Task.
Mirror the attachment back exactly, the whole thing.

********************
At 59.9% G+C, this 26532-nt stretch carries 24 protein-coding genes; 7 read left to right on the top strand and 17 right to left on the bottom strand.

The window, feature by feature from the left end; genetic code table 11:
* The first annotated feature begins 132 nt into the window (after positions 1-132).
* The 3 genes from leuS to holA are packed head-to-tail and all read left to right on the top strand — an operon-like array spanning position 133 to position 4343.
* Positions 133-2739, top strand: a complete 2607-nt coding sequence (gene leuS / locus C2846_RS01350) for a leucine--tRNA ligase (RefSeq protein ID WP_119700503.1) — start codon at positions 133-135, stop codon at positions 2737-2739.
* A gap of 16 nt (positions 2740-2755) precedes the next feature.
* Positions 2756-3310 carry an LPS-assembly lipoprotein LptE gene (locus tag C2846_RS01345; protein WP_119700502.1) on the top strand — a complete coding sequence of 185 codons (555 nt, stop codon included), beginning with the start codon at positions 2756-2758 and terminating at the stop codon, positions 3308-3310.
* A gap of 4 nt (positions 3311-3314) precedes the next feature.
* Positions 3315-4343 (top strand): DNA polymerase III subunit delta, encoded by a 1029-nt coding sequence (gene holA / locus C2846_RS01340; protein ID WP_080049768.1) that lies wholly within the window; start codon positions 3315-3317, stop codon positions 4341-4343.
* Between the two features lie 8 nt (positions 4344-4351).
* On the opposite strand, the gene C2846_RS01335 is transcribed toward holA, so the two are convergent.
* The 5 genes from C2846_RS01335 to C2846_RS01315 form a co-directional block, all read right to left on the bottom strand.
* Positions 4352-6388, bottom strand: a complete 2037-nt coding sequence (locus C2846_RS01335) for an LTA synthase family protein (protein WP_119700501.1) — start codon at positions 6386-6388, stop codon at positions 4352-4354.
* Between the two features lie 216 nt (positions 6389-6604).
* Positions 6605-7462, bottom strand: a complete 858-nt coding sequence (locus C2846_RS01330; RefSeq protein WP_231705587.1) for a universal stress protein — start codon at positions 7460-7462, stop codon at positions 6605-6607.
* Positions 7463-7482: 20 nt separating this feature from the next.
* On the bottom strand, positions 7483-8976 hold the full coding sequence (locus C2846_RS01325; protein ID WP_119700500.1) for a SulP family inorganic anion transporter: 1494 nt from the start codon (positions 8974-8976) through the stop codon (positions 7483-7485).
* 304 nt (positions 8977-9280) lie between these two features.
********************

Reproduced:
At 59.9% G+C, this 26532-nt stretch carries 24 protein-coding genes; 7 read left to right on the top strand and 17 right to left on the bottom strand.

The window, feature by feature from the left end; genetic code table 11:
* The first annotated feature begins 132 nt into the window (after positions 1-132).
* The 3 genes from leuS to holA are packed head-to-tail and all read left to right on the top strand — an operon-like array spanning position 133 to position 4343.
* Positions 133-2739, top strand: a complete 2607-nt coding sequence (gene leuS / locus C2846_RS01350) for a leucine--tRNA ligase (RefSeq protein ID WP_119700503.1) — start codon at positions 133-135, stop codon at positions 2737-2739.
* A gap of 16 nt (positions 2740-2755) precedes the next feature.
* Positions 2756-3310 carry an LPS-assembly lipoprotein LptE gene (locus tag C2846_RS01345; protein WP_119700502.1) on the top strand — a complete coding sequence of 185 codons (555 nt, stop codon included), beginning with the start codon at positions 2756-2758 and terminating at the stop codon, positions 3308-3310.
* A gap of 4 nt (positions 3311-3314) precedes the next feature.
* Positions 3315-4343 (top strand): DNA polymerase III subunit delta, encoded by a 1029-nt coding sequence (gene holA / locus C2846_RS01340; protein ID WP_080049768.1) that lies wholly within the window; start codon positions 3315-3317, stop codon positions 4341-4343.
* Between the two features lie 8 nt (positions 4344-4351).
* On the opposite strand, the gene C2846_RS01335 is transcribed toward holA, so the two are convergent.
* The 5 genes from C2846_RS01335 to C2846_RS01315 form a co-directional block, all read right to left on the bottom strand.
* Positions 4352-6388, bottom strand: a complete 2037-nt coding sequence (locus C2846_RS01335) for an LTA synthase family protein (protein WP_119700501.1) — start codon at positions 6386-6388, stop codon at positions 4352-4354.
* Between the two features lie 216 nt (positions 6389-6604).
* Positions 6605-7462, bottom strand: a complete 858-nt coding sequence (locus C2846_RS01330; RefSeq protein WP_231705587.1) for a universal stress protein — start codon at positions 7460-7462, stop codon at positions 6605-6607.
* Positions 7463-7482: 20 nt separating this feature from the next.
* On the bottom strand, positions 7483-8976 hold the full coding sequence (locus C2846_RS01325; protein ID WP_119700500.1) for a SulP family inorganic anion transporter: 1494 nt from the start codon (positions 8974-8976) through the stop codon (positions 7483-7485).
* 304 nt (positions 8977-9280) lie between these two features.